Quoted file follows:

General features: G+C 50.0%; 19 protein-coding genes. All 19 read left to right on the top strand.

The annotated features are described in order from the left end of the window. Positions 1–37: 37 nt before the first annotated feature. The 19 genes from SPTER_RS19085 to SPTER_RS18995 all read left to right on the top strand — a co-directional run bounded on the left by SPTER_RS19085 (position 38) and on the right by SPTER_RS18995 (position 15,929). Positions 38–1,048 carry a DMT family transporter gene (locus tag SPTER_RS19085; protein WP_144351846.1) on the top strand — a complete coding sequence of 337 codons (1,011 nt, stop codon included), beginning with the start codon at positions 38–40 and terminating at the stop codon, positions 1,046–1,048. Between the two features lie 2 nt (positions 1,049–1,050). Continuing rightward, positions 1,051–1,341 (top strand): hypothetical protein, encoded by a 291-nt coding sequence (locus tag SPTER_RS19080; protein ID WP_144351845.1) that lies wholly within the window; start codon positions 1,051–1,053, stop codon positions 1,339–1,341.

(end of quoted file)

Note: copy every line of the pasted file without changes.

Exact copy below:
General features: G+C 50.0%; 19 protein-coding genes. All 19 read left to right on the top strand.

The annotated features are described in order from the left end of the window. Positions 1–37: 37 nt before the first annotated feature. The 19 genes from SPTER_RS19085 to SPTER_RS18995 all read left to right on the top strand — a co-directional run bounded on the left by SPTER_RS19085 (position 38) and on the right by SPTER_RS18995 (position 15,929). Positions 38–1,048 carry a DMT family transporter gene (locus tag SPTER_RS19085; protein WP_144351846.1) on the top strand — a complete coding sequence of 337 codons (1,011 nt, stop codon included), beginning with the start codon at positions 38–40 and terminating at the stop codon, positions 1,046–1,048. Between the two features lie 2 nt (positions 1,049–1,050). Continuing rightward, positions 1,051–1,341 (top strand): hypothetical protein, encoded by a 291-nt coding sequence (locus tag SPTER_RS19080; protein ID WP_144351845.1) that lies wholly within the window; start codon positions 1,051–1,053, stop codon positions 1,339–1,341.